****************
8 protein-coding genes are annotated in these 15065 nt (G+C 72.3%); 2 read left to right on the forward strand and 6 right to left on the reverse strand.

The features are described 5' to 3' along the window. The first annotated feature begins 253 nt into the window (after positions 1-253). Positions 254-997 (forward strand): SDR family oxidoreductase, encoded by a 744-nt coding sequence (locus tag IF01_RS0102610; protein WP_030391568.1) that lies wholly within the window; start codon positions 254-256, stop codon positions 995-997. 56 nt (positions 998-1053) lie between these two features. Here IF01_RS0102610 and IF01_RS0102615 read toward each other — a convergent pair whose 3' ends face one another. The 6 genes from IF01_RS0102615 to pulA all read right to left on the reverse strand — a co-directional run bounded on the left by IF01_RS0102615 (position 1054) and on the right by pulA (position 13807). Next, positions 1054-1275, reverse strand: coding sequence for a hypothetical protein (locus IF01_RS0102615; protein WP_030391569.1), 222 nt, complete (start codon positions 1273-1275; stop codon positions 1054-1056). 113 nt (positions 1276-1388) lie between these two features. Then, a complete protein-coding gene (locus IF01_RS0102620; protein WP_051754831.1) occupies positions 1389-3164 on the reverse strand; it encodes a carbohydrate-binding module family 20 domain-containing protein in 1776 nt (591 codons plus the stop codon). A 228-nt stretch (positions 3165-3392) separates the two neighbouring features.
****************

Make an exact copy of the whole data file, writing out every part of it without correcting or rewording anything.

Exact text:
8 protein-coding genes are annotated in these 15065 nt (G+C 72.3%); 2 read left to right on the forward strand and 6 right to left on the reverse strand.

The features are described 5' to 3' along the window. The first annotated feature begins 253 nt into the window (after positions 1-253). Positions 254-997 (forward strand): SDR family oxidoreductase, encoded by a 744-nt coding sequence (locus tag IF01_RS0102610; protein WP_030391568.1) that lies wholly within the window; start codon positions 254-256, stop codon positions 995-997. 56 nt (positions 998-1053) lie between these two features. Here IF01_RS0102610 and IF01_RS0102615 read toward each other — a convergent pair whose 3' ends face one another. The 6 genes from IF01_RS0102615 to pulA all read right to left on the reverse strand — a co-directional run bounded on the left by IF01_RS0102615 (position 1054) and on the right by pulA (position 13807). Next, positions 1054-1275, reverse strand: coding sequence for a hypothetical protein (locus IF01_RS0102615; protein WP_030391569.1), 222 nt, complete (start codon positions 1273-1275; stop codon positions 1054-1056). 113 nt (positions 1276-1388) lie between these two features. Then, a complete protein-coding gene (locus IF01_RS0102620; protein WP_051754831.1) occupies positions 1389-3164 on the reverse strand; it encodes a carbohydrate-binding module family 20 domain-containing protein in 1776 nt (591 codons plus the stop codon). A 228-nt stretch (positions 3165-3392) separates the two neighbouring features.